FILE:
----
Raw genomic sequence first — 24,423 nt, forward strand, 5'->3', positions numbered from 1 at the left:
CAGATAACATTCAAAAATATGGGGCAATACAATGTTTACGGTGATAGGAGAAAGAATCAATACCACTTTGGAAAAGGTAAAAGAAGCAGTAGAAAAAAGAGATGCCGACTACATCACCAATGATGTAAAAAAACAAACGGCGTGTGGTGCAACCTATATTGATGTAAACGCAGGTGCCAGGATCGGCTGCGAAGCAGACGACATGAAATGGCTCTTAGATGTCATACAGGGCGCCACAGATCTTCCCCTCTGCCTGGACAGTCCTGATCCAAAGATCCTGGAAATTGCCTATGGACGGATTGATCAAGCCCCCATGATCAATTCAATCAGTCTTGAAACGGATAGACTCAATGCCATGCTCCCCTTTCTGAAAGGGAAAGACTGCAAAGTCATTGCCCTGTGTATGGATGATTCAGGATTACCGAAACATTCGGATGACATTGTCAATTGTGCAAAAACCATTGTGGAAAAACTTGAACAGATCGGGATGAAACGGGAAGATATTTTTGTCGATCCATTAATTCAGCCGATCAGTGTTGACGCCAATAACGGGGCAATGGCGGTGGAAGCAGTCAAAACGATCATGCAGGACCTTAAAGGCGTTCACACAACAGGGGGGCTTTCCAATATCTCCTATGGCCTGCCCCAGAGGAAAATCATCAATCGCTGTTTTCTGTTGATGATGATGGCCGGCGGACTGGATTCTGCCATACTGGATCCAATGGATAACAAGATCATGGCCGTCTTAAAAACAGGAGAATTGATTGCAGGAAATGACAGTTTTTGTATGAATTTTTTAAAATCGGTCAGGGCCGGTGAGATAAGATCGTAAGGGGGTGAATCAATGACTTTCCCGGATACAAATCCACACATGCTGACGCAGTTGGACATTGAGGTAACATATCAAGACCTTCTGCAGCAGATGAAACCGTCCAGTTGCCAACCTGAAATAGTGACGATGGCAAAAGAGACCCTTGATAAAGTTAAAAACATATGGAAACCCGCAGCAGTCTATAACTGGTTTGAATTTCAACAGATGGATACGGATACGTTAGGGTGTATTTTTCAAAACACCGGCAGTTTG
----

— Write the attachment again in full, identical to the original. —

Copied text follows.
Raw genomic sequence first — 24,423 nt, forward strand, 5'->3', positions numbered from 1 at the left:
CAGATAACATTCAAAAATATGGGGCAATACAATGTTTACGGTGATAGGAGAAAGAATCAATACCACTTTGGAAAAGGTAAAAGAAGCAGTAGAAAAAAGAGATGCCGACTACATCACCAATGATGTAAAAAAACAAACGGCGTGTGGTGCAACCTATATTGATGTAAACGCAGGTGCCAGGATCGGCTGCGAAGCAGACGACATGAAATGGCTCTTAGATGTCATACAGGGCGCCACAGATCTTCCCCTCTGCCTGGACAGTCCTGATCCAAAGATCCTGGAAATTGCCTATGGACGGATTGATCAAGCCCCCATGATCAATTCAATCAGTCTTGAAACGGATAGACTCAATGCCATGCTCCCCTTTCTGAAAGGGAAAGACTGCAAAGTCATTGCCCTGTGTATGGATGATTCAGGATTACCGAAACATTCGGATGACATTGTCAATTGTGCAAAAACCATTGTGGAAAAACTTGAACAGATCGGGATGAAACGGGAAGATATTTTTGTCGATCCATTAATTCAGCCGATCAGTGTTGACGCCAATAACGGGGCAATGGCGGTGGAAGCAGTCAAAACGATCATGCAGGACCTTAAAGGCGTTCACACAACAGGGGGGCTTTCCAATATCTCCTATGGCCTGCCCCAGAGGAAAATCATCAATCGCTGTTTTCTGTTGATGATGATGGCCGGCGGACTGGATTCTGCCATACTGGATCCAATGGATAACAAGATCATGGCCGTCTTAAAAACAGGAGAATTGATTGCAGGAAATGACAGTTTTTGTATGAATTTTTTAAAATCGGTCAGGGCCGGTGAGATAAGATCGTAAGGGGGTGAATCAATGACTTTCCCGGATACAAATCCACACATGCTGACGCAGTTGGACATTGAGGTAACATATCAAGACCTTCTGCAGCAGATGAAACCGTCCAGTTGCCAACCTGAAATAGTGACGATGGCAAAAGAGACCCTTGATAAAGTTAAAAACATATGGAAACCCGCAGCAGTCTATAACTGGTTTGAATTTCAACAGATGGATACGGATACGTTAGGGTGTATTTTTCAAAACACCGGCAGTTTG